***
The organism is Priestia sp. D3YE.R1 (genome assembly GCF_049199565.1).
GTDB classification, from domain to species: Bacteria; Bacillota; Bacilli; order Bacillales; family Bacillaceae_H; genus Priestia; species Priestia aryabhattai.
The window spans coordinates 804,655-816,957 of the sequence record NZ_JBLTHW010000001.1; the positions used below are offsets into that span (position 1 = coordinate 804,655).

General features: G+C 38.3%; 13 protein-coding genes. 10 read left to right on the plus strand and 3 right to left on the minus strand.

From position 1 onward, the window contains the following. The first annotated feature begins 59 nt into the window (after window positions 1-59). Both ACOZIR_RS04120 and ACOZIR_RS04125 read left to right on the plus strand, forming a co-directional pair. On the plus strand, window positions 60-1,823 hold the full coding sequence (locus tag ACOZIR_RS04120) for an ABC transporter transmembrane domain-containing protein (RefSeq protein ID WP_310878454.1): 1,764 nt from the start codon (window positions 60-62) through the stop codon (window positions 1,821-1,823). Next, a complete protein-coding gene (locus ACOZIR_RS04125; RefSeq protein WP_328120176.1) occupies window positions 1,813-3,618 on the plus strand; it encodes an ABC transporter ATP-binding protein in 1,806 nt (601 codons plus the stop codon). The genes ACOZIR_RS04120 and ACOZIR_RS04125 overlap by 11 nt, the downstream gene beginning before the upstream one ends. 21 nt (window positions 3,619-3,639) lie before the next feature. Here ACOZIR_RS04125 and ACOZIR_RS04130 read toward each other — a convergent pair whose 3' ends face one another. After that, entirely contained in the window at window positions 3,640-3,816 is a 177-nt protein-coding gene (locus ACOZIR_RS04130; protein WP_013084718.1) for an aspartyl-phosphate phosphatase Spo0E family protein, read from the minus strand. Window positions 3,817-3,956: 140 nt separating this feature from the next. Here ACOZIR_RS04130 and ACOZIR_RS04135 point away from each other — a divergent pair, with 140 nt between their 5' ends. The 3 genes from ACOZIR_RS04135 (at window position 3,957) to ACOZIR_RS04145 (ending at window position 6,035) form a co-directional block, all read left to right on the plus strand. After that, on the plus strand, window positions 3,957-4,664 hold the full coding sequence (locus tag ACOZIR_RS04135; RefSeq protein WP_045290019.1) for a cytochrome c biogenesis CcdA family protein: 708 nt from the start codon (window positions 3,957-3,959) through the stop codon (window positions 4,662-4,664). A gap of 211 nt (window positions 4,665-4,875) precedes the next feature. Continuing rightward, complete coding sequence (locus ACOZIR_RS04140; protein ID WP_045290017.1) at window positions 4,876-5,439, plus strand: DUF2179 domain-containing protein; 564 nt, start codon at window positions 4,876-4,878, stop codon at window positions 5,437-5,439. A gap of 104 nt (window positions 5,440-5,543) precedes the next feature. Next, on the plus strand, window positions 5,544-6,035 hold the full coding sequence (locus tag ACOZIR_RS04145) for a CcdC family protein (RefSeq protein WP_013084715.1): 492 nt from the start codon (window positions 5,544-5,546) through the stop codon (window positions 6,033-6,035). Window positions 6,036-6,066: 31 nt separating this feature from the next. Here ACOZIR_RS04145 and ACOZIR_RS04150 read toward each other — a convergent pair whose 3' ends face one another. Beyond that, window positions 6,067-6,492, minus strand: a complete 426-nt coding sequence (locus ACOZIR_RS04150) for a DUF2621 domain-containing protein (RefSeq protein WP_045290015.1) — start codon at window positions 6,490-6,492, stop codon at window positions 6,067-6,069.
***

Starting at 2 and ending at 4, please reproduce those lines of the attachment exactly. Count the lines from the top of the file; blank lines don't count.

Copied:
GTDB classification, from domain to species: Bacteria; Bacillota; Bacilli; order Bacillales; family Bacillaceae_H; genus Priestia; species Priestia aryabhattai.
The window spans coordinates 804,655-816,957 of the sequence record NZ_JBLTHW010000001.1; the positions used below are offsets into that span (position 1 = coordinate 804,655).

General features: G+C 38.3%; 13 protein-coding genes. 10 read left to right on the plus strand and 3 right to left on the minus strand.